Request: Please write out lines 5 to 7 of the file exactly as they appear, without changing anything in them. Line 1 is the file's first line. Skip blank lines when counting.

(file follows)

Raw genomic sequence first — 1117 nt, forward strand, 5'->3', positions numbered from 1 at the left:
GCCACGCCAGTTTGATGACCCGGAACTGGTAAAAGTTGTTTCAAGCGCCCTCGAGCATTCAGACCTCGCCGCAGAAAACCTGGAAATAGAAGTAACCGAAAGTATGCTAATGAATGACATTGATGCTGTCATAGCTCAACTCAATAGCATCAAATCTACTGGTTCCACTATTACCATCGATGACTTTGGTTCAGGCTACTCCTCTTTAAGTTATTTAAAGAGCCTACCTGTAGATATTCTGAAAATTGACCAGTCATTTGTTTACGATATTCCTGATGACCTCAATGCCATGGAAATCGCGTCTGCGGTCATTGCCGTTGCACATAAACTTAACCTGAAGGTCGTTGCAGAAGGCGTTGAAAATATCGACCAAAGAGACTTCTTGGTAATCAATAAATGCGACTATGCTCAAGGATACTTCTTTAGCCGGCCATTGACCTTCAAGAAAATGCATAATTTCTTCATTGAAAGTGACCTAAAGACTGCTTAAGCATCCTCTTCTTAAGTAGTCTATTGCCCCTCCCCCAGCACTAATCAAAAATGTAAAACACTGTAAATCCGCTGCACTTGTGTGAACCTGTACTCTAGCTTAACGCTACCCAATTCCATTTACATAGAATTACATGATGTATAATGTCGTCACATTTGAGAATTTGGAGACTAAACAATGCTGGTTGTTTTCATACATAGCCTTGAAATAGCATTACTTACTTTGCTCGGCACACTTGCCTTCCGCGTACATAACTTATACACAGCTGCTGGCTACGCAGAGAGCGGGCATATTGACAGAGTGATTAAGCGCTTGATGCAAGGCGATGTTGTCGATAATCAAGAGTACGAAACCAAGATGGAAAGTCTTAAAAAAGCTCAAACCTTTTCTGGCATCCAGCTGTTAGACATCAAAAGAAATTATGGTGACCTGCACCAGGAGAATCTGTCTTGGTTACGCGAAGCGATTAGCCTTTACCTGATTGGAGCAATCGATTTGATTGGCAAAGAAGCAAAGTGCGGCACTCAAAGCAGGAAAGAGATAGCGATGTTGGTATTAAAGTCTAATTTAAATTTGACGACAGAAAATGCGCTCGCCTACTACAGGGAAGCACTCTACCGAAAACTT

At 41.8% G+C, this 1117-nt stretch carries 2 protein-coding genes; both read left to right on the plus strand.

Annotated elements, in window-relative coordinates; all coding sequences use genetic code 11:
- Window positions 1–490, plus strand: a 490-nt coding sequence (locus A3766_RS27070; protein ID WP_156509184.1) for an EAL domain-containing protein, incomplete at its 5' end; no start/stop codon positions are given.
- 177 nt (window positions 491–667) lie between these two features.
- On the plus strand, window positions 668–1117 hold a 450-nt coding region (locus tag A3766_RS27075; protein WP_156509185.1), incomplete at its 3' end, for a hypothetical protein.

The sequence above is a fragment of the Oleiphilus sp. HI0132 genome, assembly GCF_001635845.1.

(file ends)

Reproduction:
- Window positions 1–490, plus strand: a 490-nt coding sequence (locus A3766_RS27070; protein ID WP_156509184.1) for an EAL domain-containing protein, incomplete at its 5' end; no start/stop codon positions are given.
- 177 nt (window positions 491–667) lie between these two features.
- On the plus strand, window positions 668–1117 hold a 450-nt coding region (locus tag A3766_RS27075; protein WP_156509185.1), incomplete at its 3' end, for a hypothetical protein.